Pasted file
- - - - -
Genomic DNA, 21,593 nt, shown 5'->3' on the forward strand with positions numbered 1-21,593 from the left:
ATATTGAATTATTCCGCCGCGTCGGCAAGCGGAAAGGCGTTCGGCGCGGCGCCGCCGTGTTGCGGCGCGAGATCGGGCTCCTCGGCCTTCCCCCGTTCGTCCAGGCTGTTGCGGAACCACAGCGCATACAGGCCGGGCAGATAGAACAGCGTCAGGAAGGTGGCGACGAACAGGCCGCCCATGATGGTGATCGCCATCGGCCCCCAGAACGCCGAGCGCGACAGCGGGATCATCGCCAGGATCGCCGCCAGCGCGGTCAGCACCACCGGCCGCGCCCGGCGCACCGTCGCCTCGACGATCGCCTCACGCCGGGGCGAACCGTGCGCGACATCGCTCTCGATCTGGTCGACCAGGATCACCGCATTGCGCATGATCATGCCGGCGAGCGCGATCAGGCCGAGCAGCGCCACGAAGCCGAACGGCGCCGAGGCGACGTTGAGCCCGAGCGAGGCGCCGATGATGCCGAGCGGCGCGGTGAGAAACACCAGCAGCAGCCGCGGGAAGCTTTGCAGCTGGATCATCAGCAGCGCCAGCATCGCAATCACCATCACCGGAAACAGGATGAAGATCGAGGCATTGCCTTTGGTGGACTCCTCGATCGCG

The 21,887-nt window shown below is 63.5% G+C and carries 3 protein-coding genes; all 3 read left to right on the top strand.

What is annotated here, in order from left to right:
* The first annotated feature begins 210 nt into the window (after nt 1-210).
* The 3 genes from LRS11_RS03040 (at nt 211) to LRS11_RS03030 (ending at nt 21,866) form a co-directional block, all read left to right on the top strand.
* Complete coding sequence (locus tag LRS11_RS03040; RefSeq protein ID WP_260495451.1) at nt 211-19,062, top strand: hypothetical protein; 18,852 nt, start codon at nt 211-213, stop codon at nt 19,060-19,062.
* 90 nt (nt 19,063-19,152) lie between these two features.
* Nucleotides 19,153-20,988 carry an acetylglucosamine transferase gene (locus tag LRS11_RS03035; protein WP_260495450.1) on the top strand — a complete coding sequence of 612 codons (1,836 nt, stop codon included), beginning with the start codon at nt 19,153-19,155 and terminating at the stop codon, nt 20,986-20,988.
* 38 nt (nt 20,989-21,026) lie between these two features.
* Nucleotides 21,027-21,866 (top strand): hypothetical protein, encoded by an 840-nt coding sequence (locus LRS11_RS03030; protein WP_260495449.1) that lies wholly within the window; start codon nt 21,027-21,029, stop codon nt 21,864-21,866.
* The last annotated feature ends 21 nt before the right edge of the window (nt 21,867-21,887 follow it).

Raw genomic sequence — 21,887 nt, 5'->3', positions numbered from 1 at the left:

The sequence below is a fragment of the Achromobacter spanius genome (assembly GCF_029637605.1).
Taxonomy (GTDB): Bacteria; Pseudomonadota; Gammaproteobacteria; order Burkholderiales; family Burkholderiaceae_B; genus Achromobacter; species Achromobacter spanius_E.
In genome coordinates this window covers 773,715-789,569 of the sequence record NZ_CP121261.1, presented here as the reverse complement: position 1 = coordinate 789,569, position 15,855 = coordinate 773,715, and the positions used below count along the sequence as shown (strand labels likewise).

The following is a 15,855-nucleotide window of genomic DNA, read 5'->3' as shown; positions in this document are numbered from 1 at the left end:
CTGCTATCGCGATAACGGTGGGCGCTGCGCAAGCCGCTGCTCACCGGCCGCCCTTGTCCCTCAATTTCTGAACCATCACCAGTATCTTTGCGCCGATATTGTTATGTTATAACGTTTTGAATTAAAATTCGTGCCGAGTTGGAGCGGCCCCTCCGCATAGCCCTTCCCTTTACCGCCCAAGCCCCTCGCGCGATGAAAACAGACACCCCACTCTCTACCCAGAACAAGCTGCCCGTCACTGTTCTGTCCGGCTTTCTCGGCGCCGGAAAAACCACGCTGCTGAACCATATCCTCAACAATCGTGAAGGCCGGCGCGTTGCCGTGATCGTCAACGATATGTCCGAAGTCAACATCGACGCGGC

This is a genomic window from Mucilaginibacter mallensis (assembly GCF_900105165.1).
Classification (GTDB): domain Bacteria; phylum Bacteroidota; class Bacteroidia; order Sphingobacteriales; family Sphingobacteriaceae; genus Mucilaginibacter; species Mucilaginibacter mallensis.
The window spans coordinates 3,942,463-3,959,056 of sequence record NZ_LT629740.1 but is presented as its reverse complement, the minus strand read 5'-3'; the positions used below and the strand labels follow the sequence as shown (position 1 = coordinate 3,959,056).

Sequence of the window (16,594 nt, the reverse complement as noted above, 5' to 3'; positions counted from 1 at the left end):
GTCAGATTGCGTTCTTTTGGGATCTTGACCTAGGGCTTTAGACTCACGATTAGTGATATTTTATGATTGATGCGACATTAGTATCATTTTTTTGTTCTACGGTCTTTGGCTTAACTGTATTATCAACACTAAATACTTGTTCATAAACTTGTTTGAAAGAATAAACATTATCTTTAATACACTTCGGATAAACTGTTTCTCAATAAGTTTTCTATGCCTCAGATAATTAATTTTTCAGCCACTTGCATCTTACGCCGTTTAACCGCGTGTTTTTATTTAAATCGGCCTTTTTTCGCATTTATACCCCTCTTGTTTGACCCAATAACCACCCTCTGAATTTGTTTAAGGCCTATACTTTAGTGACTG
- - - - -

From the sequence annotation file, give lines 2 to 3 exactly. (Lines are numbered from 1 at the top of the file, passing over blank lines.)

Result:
ATATTGAATTATTCCGCCGCGTCGGCAAGCGGAAAGGCGTTCGGCGCGGCGCCGCCGTGTTGCGGCGCGAGATCGGGCTCCTCGGCCTTCCCCCGTTCGTCCAGGCTGTTGCGGAACCACAGCGCATACAGGCCGGGCAGATAGAACAGCGTCAGGAAGGTGGCGACGAACAGGCCGCCCATGATGGTGATCGCCATCGGCCCCCAGAACGCCGAGCGCGACAGCGGGATCATCGCCAGGATCGCCGCCAGCGCGGTCAGCACCACCGGCCGCGCCCGGCGCACCGTCGCCTCGACGATCGCCTCACGCCGGGGCGAACCGTGCGCGACATCGCTCTCGATCTGGTCGACCAGGATCACCGCATTGCGCATGATCATGCCGGCGAGCGCGATCAGGCCGAGCAGCGCCACGAAGCCGAACGGCGCCGAGGCGACGTTGAGCCCGAGCGAGGCGCCGATGATGCCGAGCGGCGCGGTGAGAAACACCAGCAGCAGCCGCGGGAAGCTTTGCAGCTGGATCATCAGCAGCGCCAGCATCGCAATCACCATCACCGGAAACAGGATGAAGATCGAGGCATTGCCTTTGGTGGACTCCTCGATCGCG

The 21,887-nt window shown below is 63.5% G+C and carries 3 protein-coding genes; all 3 read left to right on the top strand.